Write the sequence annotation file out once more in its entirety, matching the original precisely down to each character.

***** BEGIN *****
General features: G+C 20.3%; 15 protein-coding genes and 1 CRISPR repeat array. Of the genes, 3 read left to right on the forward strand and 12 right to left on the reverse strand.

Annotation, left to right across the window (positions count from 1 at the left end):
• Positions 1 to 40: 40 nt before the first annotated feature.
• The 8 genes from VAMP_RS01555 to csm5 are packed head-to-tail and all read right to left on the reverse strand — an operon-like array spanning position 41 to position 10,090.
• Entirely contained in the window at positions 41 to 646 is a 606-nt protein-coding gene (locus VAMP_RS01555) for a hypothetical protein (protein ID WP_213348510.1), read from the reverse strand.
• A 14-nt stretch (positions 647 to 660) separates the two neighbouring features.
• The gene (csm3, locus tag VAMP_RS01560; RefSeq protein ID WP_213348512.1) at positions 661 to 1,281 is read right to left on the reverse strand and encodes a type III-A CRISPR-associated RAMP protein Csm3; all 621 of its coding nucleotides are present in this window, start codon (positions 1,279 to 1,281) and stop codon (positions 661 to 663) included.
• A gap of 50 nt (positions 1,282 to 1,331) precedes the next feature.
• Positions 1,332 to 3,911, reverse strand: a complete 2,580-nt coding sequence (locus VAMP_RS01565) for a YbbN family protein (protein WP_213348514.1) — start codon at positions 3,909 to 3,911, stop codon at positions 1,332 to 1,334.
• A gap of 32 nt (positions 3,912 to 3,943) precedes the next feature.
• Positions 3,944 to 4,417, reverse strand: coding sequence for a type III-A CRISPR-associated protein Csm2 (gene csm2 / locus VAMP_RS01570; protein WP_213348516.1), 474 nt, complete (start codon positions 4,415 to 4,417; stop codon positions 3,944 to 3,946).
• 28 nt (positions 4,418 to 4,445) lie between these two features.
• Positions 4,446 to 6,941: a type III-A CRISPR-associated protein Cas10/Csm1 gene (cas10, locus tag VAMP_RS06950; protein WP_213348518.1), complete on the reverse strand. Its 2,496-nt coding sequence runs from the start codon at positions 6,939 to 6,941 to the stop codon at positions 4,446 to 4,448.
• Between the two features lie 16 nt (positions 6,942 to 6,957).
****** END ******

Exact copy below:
General features: G+C 20.3%; 15 protein-coding genes and 1 CRISPR repeat array. Of the genes, 3 read left to right on the forward strand and 12 right to left on the reverse strand.

Annotation, left to right across the window (positions count from 1 at the left end):
• Positions 1 to 40: 40 nt before the first annotated feature.
• The 8 genes from VAMP_RS01555 to csm5 are packed head-to-tail and all read right to left on the reverse strand — an operon-like array spanning position 41 to position 10,090.
• Entirely contained in the window at positions 41 to 646 is a 606-nt protein-coding gene (locus VAMP_RS01555) for a hypothetical protein (protein ID WP_213348510.1), read from the reverse strand.
• A 14-nt stretch (positions 647 to 660) separates the two neighbouring features.
• The gene (csm3, locus tag VAMP_RS01560; RefSeq protein ID WP_213348512.1) at positions 661 to 1,281 is read right to left on the reverse strand and encodes a type III-A CRISPR-associated RAMP protein Csm3; all 621 of its coding nucleotides are present in this window, start codon (positions 1,279 to 1,281) and stop codon (positions 661 to 663) included.
• A gap of 50 nt (positions 1,282 to 1,331) precedes the next feature.
• Positions 1,332 to 3,911, reverse strand: a complete 2,580-nt coding sequence (locus VAMP_RS01565) for a YbbN family protein (protein WP_213348514.1) — start codon at positions 3,909 to 3,911, stop codon at positions 1,332 to 1,334.
• A gap of 32 nt (positions 3,912 to 3,943) precedes the next feature.
• Positions 3,944 to 4,417, reverse strand: coding sequence for a type III-A CRISPR-associated protein Csm2 (gene csm2 / locus VAMP_RS01570; protein WP_213348516.1), 474 nt, complete (start codon positions 4,415 to 4,417; stop codon positions 3,944 to 3,946).
• 28 nt (positions 4,418 to 4,445) lie between these two features.
• Positions 4,446 to 6,941: a type III-A CRISPR-associated protein Cas10/Csm1 gene (cas10, locus tag VAMP_RS06950; protein WP_213348518.1), complete on the reverse strand. Its 2,496-nt coding sequence runs from the start codon at positions 6,939 to 6,941 to the stop codon at positions 4,446 to 4,448.
• Between the two features lie 16 nt (positions 6,942 to 6,957).